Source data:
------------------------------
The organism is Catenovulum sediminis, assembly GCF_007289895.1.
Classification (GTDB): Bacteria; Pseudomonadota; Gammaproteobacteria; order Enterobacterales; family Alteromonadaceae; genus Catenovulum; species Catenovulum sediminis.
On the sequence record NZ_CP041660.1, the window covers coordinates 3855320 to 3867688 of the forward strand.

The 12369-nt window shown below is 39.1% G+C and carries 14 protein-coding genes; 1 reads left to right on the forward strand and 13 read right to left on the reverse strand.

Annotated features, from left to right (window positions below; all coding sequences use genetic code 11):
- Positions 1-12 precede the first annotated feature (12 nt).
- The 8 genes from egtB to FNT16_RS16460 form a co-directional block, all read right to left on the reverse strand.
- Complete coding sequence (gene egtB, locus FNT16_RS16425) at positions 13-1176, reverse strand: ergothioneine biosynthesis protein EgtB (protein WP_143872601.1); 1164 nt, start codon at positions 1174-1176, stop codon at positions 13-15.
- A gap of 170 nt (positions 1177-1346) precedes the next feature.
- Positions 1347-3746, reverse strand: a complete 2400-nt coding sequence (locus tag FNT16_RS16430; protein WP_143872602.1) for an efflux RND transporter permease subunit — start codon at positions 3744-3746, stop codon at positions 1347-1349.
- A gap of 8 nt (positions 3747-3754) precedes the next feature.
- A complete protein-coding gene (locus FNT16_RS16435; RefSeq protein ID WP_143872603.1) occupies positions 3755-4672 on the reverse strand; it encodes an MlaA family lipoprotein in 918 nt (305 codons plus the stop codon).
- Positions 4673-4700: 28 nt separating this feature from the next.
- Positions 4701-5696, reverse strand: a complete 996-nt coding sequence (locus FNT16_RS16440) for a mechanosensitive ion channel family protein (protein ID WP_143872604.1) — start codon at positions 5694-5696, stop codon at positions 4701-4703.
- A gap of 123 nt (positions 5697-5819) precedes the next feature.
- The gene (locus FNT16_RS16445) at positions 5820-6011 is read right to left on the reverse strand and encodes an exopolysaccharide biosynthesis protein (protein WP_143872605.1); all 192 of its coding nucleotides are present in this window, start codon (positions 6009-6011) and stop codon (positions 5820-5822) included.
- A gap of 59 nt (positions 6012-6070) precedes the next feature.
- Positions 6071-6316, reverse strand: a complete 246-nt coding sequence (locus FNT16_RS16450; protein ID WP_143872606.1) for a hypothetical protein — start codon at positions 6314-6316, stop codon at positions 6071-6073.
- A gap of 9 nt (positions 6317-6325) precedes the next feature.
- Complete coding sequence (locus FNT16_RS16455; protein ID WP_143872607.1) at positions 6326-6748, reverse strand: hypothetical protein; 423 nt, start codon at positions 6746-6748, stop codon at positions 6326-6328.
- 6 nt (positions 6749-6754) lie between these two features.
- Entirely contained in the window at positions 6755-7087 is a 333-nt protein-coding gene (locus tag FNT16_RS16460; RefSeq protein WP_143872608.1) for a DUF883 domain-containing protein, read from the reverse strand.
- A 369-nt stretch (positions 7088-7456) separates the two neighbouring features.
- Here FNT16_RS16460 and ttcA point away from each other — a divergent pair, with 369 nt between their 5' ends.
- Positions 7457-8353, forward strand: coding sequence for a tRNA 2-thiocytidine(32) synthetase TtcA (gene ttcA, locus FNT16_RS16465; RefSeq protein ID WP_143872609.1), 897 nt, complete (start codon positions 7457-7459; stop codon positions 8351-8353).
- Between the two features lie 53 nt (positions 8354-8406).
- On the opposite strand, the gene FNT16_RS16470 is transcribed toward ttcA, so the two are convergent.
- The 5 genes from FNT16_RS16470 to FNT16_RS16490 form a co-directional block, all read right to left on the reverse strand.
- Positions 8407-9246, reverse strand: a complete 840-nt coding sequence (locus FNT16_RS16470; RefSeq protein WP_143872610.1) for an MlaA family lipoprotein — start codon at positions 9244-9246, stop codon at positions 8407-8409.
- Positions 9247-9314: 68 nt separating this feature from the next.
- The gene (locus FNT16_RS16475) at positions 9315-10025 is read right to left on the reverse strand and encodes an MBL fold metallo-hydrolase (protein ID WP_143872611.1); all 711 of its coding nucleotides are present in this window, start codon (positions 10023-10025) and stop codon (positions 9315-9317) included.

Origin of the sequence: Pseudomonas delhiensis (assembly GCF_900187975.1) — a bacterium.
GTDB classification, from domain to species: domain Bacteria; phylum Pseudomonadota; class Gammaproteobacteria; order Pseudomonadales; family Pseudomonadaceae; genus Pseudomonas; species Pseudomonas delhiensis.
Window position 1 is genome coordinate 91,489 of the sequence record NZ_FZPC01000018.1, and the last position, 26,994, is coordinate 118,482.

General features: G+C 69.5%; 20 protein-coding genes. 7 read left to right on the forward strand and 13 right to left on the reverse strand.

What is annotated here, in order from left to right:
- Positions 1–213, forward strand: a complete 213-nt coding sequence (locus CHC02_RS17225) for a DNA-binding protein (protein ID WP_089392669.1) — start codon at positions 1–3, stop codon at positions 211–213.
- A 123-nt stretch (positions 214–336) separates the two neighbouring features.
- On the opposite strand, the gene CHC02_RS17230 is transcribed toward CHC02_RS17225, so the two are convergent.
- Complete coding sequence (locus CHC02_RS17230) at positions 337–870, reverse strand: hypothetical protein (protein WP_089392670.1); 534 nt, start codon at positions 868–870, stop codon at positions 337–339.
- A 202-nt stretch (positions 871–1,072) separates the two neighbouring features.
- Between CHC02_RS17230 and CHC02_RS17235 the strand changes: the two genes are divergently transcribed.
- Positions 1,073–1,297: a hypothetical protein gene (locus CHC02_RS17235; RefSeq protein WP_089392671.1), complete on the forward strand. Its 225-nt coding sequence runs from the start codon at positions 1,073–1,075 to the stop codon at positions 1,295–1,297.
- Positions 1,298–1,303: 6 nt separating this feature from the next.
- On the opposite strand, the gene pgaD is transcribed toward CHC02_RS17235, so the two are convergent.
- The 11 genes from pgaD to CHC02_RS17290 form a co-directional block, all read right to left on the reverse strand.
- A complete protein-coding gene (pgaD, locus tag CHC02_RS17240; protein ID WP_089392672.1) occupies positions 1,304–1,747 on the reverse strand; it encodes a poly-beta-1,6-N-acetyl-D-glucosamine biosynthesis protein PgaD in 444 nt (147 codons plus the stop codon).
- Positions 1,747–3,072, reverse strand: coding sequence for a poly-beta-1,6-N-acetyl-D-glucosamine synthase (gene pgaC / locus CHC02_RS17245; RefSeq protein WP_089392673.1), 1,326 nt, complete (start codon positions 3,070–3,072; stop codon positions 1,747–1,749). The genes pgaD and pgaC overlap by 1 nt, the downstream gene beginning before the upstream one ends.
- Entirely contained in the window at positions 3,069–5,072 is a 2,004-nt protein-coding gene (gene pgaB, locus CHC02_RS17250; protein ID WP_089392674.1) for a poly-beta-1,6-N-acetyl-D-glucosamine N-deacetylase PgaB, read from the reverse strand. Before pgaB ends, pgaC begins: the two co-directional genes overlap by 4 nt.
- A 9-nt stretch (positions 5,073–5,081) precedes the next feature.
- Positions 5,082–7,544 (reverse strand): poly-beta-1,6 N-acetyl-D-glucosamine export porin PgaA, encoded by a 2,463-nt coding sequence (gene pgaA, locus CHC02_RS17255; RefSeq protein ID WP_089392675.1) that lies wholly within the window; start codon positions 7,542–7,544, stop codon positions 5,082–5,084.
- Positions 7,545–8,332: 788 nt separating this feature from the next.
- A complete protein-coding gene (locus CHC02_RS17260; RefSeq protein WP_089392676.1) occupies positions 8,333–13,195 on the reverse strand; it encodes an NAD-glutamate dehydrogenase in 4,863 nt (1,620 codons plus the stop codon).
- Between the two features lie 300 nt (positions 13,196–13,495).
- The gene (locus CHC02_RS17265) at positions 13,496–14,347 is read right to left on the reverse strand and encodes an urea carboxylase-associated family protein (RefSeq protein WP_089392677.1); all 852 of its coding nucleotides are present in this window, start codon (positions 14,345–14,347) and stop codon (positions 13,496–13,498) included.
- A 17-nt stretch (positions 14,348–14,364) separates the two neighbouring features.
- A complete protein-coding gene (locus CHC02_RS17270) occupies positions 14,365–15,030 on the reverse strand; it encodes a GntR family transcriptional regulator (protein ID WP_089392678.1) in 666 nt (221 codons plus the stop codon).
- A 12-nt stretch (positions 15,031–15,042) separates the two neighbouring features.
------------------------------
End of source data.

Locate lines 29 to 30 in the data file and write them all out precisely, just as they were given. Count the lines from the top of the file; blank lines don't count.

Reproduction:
- Positions 8407-9246, reverse strand: a complete 840-nt coding sequence (locus FNT16_RS16470; RefSeq protein WP_143872610.1) for an MlaA family lipoprotein — start codon at positions 9244-9246, stop codon at positions 8407-8409.
- Positions 9247-9314: 68 nt separating this feature from the next.